In 1962, in an achievement almost unheard of for a second division squad, two Boston pitchers tossed no-hitters: Bill Monbouquette and Earl Wilson, and both credited Maglie for the marked improvement in their pitching performances. In addition, Dick Radatz emerged as the team’s ace reliever. As Sal watched the jumbo-size hurler work during spring training, he noticed that Radatz was not taking full advantage of his impressive bulk to get the maximum speed on his fastball. “He taught me how to use the lower part of my body,” Radatz related. “He told me, ‘You know, Dick, you’re a big, tall guy, and you’re strong, but you’re not using your legs to drive off the mound, to get more velocity on your fastball.’ That probably put four or five miles an hour more on my fastball. I think he was a fine pitching coach. What he taught me helped me for the rest of my career. Without that, I don’t think I’d have been the pitcher I was.”
But coaching success is no guarantee of continued employment, as Maglie learned at the end of the 1962 season, when he fell victim to managerial changes. The new manager, former Sox star Johnny Pesky, wanted to name his own coaching staff, and Maglie was let go. The dismissal couldn’t have come at a worse time. In early 1963 the Maglies adopted a second child. They’d scarcely settled down with their new son when a blow far worse than Sal’s job loss fell on them: Kay Maglie, who had undergone cancer surgery in 1958, suffered a recurrence, and this time it was inoperable. For the next three years Sal remained at home with his ailing wife, supporting himself and his family through speaking engagements, the businesses in which he had invested in Niagara Falls, and his small pension. Although the Sox invited Maglie to rejoin their coaching staff in 1965, he couldn’t, because he’d accepted a post with the New York State Athletic Commission. But the following year, with Boston’s offer still open, the lure of baseball proved too strong, and he returned to the Red Sox for the 1966 season. In September of that year, the Boston front office announced the signing of Dick Williams as the team’s manager for 1967.
Boston’s season of “The Impossible Dream” proved a nightmare for Sal Maglie. In late February, Kay Maglie died, leaving Sal a 49-year-old widower with two young children. From the start he did not get along with Dick Williams, who had wanted to hire his own pitching coach, but couldn’t, because Maglie had signed a two-year contract in 1966. As one of the most exciting seasons in Red Sox history unfolded, Maglie’s unhappiness deepened. He felt slighted and ignored by Williams. The one bright spot for him was the emergence of 25-year-old righthander Jim Lonborg as the ace of the staff. Like Monbouquette, Wilson, and Radatz, Lonborg credits much of his success to Maglie’s coaching. “I needed to do something that would not allow hitters to stand in and wait for certain pitches,” Lonborg recalled. “That’s where he taught me the importance of the brushback pitch. He said you had to be able to throw very hard inside, and create intimidation, because the more you threw inside, the farther away the outside part of the plate looked to the batter.”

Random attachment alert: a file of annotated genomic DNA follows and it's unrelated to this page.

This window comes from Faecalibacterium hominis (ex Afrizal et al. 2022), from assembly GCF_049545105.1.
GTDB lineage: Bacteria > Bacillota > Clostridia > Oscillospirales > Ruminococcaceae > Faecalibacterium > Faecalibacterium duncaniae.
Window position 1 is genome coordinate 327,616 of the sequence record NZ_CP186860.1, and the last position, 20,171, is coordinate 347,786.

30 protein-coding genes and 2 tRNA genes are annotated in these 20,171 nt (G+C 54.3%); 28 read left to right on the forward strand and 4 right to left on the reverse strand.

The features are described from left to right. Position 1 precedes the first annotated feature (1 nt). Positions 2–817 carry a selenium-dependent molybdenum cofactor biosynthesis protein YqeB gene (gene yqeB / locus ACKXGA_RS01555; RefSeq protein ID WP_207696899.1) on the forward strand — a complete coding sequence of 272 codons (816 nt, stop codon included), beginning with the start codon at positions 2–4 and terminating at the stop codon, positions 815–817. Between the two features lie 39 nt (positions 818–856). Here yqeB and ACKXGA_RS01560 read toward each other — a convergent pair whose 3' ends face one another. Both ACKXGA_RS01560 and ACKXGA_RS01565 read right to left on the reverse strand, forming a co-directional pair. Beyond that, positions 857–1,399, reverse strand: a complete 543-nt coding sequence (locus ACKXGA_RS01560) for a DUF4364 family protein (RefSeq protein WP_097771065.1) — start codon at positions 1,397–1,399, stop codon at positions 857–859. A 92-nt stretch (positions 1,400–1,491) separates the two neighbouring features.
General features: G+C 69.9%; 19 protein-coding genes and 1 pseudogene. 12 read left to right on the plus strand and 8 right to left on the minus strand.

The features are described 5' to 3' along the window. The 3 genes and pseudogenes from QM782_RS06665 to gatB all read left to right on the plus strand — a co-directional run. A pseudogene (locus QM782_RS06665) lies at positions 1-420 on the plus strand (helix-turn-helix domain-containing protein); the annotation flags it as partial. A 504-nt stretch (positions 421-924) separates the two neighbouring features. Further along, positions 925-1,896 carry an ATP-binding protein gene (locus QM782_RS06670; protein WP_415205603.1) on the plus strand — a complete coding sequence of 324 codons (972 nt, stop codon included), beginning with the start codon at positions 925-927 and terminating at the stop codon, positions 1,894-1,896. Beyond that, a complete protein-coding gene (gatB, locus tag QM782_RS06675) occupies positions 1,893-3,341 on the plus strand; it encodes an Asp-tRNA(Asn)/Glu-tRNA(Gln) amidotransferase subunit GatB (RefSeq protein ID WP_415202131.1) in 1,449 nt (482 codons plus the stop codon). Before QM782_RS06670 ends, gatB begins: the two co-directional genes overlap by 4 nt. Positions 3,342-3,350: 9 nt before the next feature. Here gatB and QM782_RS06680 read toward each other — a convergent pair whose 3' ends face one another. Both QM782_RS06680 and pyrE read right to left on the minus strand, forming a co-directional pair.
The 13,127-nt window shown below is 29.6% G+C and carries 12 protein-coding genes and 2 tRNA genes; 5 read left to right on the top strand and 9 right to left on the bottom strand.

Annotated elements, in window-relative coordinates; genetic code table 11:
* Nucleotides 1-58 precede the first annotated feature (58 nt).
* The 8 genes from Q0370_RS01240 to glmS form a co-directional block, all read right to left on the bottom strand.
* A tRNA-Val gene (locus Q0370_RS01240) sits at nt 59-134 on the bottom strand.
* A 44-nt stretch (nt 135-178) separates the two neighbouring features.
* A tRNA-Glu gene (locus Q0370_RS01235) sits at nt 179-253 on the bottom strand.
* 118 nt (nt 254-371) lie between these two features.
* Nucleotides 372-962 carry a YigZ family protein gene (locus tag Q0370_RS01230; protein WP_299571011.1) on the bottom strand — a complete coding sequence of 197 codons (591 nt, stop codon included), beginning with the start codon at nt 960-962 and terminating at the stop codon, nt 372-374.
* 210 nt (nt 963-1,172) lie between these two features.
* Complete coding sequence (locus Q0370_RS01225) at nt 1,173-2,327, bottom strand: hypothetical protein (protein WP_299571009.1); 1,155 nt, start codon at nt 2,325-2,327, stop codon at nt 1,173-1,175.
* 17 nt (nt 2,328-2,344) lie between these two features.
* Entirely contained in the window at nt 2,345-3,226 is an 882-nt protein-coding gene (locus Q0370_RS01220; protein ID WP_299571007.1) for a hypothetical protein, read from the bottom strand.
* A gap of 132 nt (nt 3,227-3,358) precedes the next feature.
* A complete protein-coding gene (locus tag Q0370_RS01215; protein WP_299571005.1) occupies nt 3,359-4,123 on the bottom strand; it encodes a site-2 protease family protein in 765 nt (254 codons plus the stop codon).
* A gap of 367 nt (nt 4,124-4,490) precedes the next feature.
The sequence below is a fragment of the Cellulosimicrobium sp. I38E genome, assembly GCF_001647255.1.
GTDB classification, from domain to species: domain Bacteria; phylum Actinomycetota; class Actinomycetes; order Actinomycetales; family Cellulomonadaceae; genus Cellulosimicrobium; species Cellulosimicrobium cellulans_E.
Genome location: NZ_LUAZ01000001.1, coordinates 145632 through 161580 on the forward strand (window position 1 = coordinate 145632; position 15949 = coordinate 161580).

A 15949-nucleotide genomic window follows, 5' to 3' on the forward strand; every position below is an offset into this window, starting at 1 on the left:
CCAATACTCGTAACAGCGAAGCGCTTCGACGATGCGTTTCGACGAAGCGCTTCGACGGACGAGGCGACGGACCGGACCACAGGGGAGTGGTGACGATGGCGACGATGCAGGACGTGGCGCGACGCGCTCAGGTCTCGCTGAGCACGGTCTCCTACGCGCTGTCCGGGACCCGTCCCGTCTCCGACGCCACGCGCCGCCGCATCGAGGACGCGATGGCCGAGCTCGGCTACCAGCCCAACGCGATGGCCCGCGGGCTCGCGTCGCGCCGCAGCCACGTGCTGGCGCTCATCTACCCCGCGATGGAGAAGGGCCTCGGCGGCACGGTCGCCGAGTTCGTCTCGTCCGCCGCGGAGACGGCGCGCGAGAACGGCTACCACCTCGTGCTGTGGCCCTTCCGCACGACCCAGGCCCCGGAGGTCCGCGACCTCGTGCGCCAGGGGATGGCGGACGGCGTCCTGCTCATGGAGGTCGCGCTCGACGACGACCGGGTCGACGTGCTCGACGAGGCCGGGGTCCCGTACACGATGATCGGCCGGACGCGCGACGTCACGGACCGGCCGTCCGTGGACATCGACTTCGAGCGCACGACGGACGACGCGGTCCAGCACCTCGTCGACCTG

Despite whatever contribution Maglie made in 1967, the day after the Series ended, Dick Williams fired him. A couple of weeks later, a bitterly angry Maglie exploded to a sympathetic Boston reporter. “Dick Williams gave me the biggest disappointment I ever got in baseball,” he declared, referring both to his firing and the way it was carried out. “Williams inked a three-year contract and then had me fired. … He should have done it like a man. …Williams never even had the courage or decency to tell me himself that I was fired. …I’ve kept quiet long enough. …I don’t like being stepped on.” Bobby Doerr suggested that Maglie was too independent for Williams’ taste. “Williams was a real organized type,” Doerr recalled. “He wanted to know exactly when guys were going to pitch; he wanted a chart of all that. Sal never gave Williams the charts. Sal knew the stuff, but he had it in his head.”